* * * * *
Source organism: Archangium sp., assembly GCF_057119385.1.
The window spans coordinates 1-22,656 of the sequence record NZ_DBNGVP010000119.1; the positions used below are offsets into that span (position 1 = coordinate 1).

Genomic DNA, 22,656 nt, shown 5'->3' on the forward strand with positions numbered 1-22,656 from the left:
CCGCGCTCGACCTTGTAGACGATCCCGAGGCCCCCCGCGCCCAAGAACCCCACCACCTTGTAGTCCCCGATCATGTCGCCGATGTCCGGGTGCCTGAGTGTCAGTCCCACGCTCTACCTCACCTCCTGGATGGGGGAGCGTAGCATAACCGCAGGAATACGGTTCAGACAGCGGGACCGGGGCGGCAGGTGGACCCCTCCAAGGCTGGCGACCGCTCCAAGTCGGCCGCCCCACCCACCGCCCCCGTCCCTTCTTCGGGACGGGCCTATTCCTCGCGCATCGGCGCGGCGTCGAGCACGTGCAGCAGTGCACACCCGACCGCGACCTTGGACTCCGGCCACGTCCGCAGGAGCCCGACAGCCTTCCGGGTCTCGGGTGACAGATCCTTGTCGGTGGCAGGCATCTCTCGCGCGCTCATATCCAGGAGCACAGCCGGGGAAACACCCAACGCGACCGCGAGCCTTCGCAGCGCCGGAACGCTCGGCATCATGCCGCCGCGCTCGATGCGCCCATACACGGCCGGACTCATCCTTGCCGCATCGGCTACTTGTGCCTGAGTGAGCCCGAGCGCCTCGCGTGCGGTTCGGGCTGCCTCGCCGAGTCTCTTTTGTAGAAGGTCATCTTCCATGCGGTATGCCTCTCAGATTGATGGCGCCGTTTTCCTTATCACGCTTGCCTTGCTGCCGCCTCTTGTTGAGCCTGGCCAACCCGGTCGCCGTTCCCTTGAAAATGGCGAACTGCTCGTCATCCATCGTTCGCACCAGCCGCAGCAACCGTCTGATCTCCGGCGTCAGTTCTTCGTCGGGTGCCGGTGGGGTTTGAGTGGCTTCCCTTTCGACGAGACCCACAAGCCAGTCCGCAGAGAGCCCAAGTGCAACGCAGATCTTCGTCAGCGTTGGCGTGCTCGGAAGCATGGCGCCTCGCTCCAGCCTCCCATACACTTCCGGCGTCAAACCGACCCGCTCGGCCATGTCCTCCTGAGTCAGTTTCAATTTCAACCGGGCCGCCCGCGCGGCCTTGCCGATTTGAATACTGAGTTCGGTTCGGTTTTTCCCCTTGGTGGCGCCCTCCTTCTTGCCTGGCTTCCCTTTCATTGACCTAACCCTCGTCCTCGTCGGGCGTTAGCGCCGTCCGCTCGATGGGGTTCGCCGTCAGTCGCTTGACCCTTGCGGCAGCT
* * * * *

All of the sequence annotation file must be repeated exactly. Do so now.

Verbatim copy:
Source organism: Archangium sp., assembly GCF_057119385.1.
The window spans coordinates 1-22,656 of the sequence record NZ_DBNGVP010000119.1; the positions used below are offsets into that span (position 1 = coordinate 1).

Genomic DNA, 22,656 nt, shown 5'->3' on the forward strand with positions numbered 1-22,656 from the left:
CCGCGCTCGACCTTGTAGACGATCCCGAGGCCCCCCGCGCCCAAGAACCCCACCACCTTGTAGTCCCCGATCATGTCGCCGATGTCCGGGTGCCTGAGTGTCAGTCCCACGCTCTACCTCACCTCCTGGATGGGGGAGCGTAGCATAACCGCAGGAATACGGTTCAGACAGCGGGACCGGGGCGGCAGGTGGACCCCTCCAAGGCTGGCGACCGCTCCAAGTCGGCCGCCCCACCCACCGCCCCCGTCCCTTCTTCGGGACGGGCCTATTCCTCGCGCATCGGCGCGGCGTCGAGCACGTGCAGCAGTGCACACCCGACCGCGACCTTGGACTCCGGCCACGTCCGCAGGAGCCCGACAGCCTTCCGGGTCTCGGGTGACAGATCCTTGTCGGTGGCAGGCATCTCTCGCGCGCTCATATCCAGGAGCACAGCCGGGGAAACACCCAACGCGACCGCGAGCCTTCGCAGCGCCGGAACGCTCGGCATCATGCCGCCGCGCTCGATGCGCCCATACACGGCCGGACTCATCCTTGCCGCATCGGCTACTTGTGCCTGAGTGAGCCCGAGCGCCTCGCGTGCGGTTCGGGCTGCCTCGCCGAGTCTCTTTTGTAGAAGGTCATCTTCCATGCGGTATGCCTCTCAGATTGATGGCGCCGTTTTCCTTATCACGCTTGCCTTGCTGCCGCCTCTTGTTGAGCCTGGCCAACCCGGTCGCCGTTCCCTTGAAAATGGCGAACTGCTCGTCATCCATCGTTCGCACCAGCCGCAGCAACCGTCTGATCTCCGGCGTCAGTTCTTCGTCGGGTGCCGGTGGGGTTTGAGTGGCTTCCCTTTCGACGAGACCCACAAGCCAGTCCGCAGAGAGCCCAAGTGCAACGCAGATCTTCGTCAGCGTTGGCGTGCTCGGAAGCATGGCGCCTCGCTCCAGCCTCCCATACACTTCCGGCGTCAAACCGACCCGCTCGGCCATGTCCTCCTGAGTCAGTTTCAATTTCAACCGGGCCGCCCGCGCGGCCTTGCCGATTTGAATACTGAGTTCGGTTCGGTTTTTCCCCTTGGTGGCGCCCTCCTTCTTGCCTGGCTTCCCTTTCATTGACCTAACCCTCGTCCTCGTCGGGCGTTAGCGCCGTCCGCTCGATGGGGTTCGCCGTCAGTCGCTTGACCCTTGCGGCAGCT